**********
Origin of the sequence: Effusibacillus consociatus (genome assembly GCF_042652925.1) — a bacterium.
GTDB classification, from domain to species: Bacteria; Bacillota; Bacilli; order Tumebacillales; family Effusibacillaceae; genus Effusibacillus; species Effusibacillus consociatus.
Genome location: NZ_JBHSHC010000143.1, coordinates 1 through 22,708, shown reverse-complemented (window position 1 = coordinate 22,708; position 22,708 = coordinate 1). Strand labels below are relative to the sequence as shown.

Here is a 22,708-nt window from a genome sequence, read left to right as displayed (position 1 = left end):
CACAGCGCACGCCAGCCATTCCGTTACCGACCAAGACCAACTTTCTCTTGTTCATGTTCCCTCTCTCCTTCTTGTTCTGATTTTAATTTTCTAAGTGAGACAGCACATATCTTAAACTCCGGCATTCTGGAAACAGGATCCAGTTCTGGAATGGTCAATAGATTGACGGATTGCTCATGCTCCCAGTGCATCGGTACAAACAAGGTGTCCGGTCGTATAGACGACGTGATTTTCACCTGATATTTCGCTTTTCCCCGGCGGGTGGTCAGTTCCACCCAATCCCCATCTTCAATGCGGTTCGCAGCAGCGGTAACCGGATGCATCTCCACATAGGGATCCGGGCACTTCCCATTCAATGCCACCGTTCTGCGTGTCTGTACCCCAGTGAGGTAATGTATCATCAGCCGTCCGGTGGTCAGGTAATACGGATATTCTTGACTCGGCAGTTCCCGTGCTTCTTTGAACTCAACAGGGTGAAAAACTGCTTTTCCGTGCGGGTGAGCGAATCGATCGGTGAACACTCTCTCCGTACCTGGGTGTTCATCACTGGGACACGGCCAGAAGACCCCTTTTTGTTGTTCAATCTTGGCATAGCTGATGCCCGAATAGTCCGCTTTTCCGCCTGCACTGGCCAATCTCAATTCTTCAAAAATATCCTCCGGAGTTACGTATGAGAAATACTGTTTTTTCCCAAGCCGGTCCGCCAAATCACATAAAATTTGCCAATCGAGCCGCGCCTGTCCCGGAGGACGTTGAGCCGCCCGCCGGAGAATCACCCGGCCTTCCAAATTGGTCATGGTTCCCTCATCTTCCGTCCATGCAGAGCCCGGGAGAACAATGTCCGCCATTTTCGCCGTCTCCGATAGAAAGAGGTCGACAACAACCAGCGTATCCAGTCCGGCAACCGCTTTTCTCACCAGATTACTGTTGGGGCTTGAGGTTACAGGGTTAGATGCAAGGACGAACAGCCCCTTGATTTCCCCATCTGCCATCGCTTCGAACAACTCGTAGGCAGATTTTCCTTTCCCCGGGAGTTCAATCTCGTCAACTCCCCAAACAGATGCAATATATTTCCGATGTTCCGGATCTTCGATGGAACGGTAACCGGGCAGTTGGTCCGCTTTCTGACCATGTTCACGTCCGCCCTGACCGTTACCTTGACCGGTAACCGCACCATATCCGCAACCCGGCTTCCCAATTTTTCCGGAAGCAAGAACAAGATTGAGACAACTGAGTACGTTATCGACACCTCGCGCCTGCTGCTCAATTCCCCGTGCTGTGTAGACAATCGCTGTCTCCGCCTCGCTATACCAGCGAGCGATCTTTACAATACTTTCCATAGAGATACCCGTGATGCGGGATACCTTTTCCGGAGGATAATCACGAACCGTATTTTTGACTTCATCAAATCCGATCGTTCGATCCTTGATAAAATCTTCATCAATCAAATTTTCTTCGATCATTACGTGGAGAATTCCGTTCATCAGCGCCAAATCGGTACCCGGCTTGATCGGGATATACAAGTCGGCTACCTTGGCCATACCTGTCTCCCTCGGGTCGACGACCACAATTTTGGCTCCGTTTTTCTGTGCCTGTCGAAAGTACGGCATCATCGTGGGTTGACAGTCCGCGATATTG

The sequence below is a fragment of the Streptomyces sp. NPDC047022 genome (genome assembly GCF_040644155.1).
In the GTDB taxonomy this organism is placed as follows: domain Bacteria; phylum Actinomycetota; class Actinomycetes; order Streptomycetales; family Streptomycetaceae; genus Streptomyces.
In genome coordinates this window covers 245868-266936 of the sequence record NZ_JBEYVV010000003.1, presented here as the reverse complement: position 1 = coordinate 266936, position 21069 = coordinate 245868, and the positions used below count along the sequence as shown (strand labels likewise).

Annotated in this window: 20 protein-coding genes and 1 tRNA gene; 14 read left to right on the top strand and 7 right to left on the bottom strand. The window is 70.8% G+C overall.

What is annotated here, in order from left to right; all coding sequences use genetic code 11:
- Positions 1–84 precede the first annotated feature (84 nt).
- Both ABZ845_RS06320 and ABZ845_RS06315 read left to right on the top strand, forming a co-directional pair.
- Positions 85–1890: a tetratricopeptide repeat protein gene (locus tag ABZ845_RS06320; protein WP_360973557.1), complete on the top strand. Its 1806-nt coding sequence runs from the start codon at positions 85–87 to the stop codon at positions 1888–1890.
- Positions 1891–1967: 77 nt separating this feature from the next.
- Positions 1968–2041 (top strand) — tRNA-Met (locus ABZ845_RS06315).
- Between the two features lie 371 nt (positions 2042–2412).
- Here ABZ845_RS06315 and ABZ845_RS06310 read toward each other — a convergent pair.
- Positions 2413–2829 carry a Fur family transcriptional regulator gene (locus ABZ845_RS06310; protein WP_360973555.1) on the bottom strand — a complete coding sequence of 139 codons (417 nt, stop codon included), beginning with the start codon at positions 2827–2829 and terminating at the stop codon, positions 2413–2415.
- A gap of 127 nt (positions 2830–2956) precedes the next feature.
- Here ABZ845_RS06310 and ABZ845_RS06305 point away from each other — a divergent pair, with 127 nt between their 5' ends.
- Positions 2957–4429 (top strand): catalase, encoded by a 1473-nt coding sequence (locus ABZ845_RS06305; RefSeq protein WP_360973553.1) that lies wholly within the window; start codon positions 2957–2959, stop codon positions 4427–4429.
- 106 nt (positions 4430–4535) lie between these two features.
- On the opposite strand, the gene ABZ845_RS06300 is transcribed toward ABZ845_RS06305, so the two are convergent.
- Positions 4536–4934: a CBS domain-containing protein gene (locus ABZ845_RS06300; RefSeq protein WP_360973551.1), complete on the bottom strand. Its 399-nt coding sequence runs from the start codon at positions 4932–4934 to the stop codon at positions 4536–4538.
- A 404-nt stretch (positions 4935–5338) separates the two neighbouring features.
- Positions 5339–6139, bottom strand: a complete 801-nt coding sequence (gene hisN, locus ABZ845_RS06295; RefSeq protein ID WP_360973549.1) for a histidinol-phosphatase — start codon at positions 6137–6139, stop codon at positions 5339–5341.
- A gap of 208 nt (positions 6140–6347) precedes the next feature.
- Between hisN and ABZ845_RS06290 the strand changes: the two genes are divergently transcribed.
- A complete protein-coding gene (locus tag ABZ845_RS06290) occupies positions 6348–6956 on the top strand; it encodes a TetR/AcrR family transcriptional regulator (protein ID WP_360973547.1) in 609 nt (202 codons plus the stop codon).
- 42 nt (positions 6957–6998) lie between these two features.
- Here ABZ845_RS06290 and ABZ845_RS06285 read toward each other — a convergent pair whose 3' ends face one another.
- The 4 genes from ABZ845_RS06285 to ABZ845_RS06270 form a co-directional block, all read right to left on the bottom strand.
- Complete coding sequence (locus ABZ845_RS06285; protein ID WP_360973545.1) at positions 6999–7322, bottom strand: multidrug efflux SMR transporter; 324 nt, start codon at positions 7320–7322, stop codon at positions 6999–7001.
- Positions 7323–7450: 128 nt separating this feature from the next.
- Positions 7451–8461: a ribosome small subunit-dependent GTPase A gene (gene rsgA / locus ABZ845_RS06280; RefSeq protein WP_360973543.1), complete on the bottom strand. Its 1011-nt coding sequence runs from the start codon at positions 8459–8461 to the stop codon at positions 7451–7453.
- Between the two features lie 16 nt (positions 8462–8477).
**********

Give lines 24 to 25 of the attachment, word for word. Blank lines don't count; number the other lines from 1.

- Positions 4536–4934: a CBS domain-containing protein gene (locus ABZ845_RS06300; RefSeq protein WP_360973551.1), complete on the bottom strand. Its 399-nt coding sequence runs from the start codon at positions 4932–4934 to the stop codon at positions 4536–4538.
- A 404-nt stretch (positions 4935–5338) separates the two neighbouring features.